Director: Terrence Malick
Writer: Terrence Malick
Cast: Olga Kurylenko, Ben Affleck, Javier Bardem
Released less than two years after The Tree of Life, Terrence Malick’s To the Wonder acts as a companion piece, retaining the visual cues, cinematic poetry and overriding themes of love and faith. While it does not have the grandiosity, the soaring ambition of the former film, it is equally uncompromising, and those who found The Tree of Life intolerable will probably find this equally, if not more, so. The characters communicate through whispered voiceovers, sparse fragments of dialogue; Malick through images of sky, running water, lens flares, juxtapositions of light. At times it does seem overly familiar but To the Wonder is less nostalgic, more pessimistic and, at heart, coming from a different place altogether.
It begins in Paris, rendered gorgeously in the opening sunlit sequence; we are shown a couple on holiday, filming themselves on the Métro, strolling in the Jardin du Luxembourg, fixing a padlock to the Pont des Arts. They drive to Mont Saint-Michel and walk on an idyllic beach of dark, springy sand, a scene reminiscent of The Tree of Life’s paradise. They climb the steps and revel in the isolated beauty of the setting and the glory of their love. Back in Paris, Neil (Ben Affleck) asks Marina (Olga Kurylenko) and her daughter to move to Oklahoma to live with him, an invitation they joyously accept, but, once there, the tensions in their relationship are stretched to breaking point.
Marina is oppressed by her new environment, an outsider shackled by the walls and fences of nondescript houses, the vague, flat landscape and the faithlessness of the modern world. She is passionate, sensual, free-spirited; to those around her, merely unhinged. She is unable to cope with the failure of her love. Neil is an atheist, a modern American brute, handsome and physically strong but without an outlet for his passion. He works on construction sites, investigating the damage caused to the natural environment. He is complicit in the violence that is done to the earth.
Malick is idealistic in the philosophical sense and, with every shot, To the Wonder seems to hint at what lies beyond the range of our perception. ‘Life’s a dream’, says Anna (Romina Mondello), a minor character who appears in just a single scene, but the only one who comes across as truly liberated. Through the purest images and experiences, we intuitively sense the divine presence in the world, the love that exists within us and around us. The cinematography is designed to bring it out. However, modernity has distorted the phenomenal world and made it virtually impossible to believe in the noumenal. The film’s central motif is the veil, whether it consists of a pane of plastic in a chapel window, a pixelated image from a cheap video camera or a translucent sheet of white material across the eyes.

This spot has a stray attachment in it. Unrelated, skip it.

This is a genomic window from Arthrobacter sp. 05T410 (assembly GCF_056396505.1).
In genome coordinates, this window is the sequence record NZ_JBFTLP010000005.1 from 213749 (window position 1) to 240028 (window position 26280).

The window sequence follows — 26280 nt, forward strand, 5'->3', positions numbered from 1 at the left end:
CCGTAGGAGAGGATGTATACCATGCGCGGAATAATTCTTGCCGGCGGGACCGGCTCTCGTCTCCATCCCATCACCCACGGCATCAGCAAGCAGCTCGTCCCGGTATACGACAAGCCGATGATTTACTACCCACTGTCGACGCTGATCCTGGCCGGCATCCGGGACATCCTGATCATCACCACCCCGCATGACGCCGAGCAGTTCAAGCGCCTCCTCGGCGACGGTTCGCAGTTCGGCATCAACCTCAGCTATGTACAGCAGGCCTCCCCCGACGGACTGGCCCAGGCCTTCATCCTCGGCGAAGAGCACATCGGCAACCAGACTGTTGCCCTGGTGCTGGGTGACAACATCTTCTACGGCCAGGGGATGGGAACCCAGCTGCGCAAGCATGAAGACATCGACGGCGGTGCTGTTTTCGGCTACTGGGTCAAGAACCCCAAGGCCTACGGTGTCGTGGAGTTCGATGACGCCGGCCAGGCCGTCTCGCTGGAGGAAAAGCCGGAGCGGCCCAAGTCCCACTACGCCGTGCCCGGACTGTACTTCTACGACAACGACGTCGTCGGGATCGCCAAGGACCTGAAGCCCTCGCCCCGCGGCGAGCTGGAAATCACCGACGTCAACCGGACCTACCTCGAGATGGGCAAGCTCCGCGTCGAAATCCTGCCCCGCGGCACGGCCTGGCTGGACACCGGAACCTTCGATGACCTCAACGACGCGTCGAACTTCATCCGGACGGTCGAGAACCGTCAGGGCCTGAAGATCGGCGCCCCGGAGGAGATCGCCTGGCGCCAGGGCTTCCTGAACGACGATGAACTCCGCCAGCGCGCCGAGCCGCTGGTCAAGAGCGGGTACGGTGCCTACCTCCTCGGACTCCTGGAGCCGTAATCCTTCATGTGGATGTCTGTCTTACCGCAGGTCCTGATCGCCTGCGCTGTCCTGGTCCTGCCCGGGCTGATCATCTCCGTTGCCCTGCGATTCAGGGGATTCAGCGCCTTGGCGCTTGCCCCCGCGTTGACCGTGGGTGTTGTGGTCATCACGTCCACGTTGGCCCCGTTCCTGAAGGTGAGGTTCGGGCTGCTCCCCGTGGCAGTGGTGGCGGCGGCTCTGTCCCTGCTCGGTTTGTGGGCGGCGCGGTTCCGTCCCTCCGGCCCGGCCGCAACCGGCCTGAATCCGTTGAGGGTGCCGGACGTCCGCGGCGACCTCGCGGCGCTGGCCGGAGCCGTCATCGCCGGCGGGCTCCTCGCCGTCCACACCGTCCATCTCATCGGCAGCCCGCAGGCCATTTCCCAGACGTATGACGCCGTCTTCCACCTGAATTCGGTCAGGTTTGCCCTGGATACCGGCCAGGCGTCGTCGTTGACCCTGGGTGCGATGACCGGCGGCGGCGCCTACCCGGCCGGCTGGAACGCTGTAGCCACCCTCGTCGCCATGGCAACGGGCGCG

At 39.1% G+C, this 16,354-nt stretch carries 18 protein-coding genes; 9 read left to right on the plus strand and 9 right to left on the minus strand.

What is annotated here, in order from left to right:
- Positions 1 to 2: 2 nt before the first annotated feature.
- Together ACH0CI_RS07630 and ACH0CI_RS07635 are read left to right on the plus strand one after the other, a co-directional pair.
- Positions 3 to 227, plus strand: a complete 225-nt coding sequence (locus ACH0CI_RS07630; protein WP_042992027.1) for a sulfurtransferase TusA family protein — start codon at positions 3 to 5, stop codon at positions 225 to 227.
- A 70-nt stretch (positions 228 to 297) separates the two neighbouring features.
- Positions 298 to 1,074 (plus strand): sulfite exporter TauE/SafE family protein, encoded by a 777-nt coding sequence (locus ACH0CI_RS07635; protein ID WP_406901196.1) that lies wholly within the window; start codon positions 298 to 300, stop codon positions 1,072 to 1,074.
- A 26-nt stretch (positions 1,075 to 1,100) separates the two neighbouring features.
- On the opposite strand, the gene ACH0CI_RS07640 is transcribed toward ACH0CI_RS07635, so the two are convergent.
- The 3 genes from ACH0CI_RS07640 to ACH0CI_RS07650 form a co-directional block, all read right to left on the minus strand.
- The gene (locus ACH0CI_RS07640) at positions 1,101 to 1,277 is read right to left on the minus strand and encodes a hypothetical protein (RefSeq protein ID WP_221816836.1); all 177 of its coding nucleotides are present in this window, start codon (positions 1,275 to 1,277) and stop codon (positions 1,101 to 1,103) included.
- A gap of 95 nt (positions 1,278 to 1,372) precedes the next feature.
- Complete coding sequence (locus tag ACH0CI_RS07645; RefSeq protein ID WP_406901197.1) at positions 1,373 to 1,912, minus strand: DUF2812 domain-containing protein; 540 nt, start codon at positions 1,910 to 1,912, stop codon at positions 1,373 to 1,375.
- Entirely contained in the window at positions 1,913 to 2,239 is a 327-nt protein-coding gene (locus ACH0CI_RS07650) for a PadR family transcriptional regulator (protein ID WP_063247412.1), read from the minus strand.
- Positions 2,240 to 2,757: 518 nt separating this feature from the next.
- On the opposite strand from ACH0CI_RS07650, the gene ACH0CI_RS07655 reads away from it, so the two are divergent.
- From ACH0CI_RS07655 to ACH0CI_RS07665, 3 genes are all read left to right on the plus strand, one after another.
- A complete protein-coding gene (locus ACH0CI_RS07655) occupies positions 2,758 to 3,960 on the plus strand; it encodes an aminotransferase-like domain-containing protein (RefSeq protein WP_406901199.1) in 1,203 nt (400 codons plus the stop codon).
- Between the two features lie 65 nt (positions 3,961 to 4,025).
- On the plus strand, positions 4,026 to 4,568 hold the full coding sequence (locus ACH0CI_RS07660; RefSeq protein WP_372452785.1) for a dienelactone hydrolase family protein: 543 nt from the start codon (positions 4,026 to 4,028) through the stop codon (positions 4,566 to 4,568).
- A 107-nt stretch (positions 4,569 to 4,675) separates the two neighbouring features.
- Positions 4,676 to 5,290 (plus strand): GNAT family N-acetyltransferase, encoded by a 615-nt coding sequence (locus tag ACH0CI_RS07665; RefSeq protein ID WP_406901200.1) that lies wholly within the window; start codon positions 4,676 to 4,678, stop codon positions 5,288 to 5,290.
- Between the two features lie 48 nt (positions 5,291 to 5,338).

The film is littered with shots of dug earth and deserted, impoverished houses; we are shown herds of buffalo and constrained horses, domestic violence and callous sex. These images pollute the purity of the light that Malick makes his ultimate subject. Love, more often than not, is damaging, because it is impossible to truly believe in it; perhaps it would be better to say truly perceive it. Arguably, the most significant character is Father Quintana (Javier Bardem), a priest wracked with existential doubt and the pressures of an expanding parish in an increasingly deprived area. He knows he should perceive God all around him, but he has never been able to. ‘You shall love, whether you like it or not’, he commands. ‘Emotions, they come and go like clouds…Know each other in that love that never changes’. To do so takes a lifetime of struggle. Without faith, it is impossible and love can only destroy.
The film is put together like a series of memories, transient and impressionistic, concerned not so much with narrative as symbolic representation of significant events. Names are only revealed in the final credits and it is difficult to guess the order in which everything happens. It is flawed, certainly, occasionally frustrating, and promotes a worldview that will unfortunately put a lot of people off. But, like its predecessor, To the Wonder is bold, original and technically astonishing — idealism in cinematic form. Malick’s last two films have been fearless, groundbreaking works, attempts at pushing cinema beyond its limitations.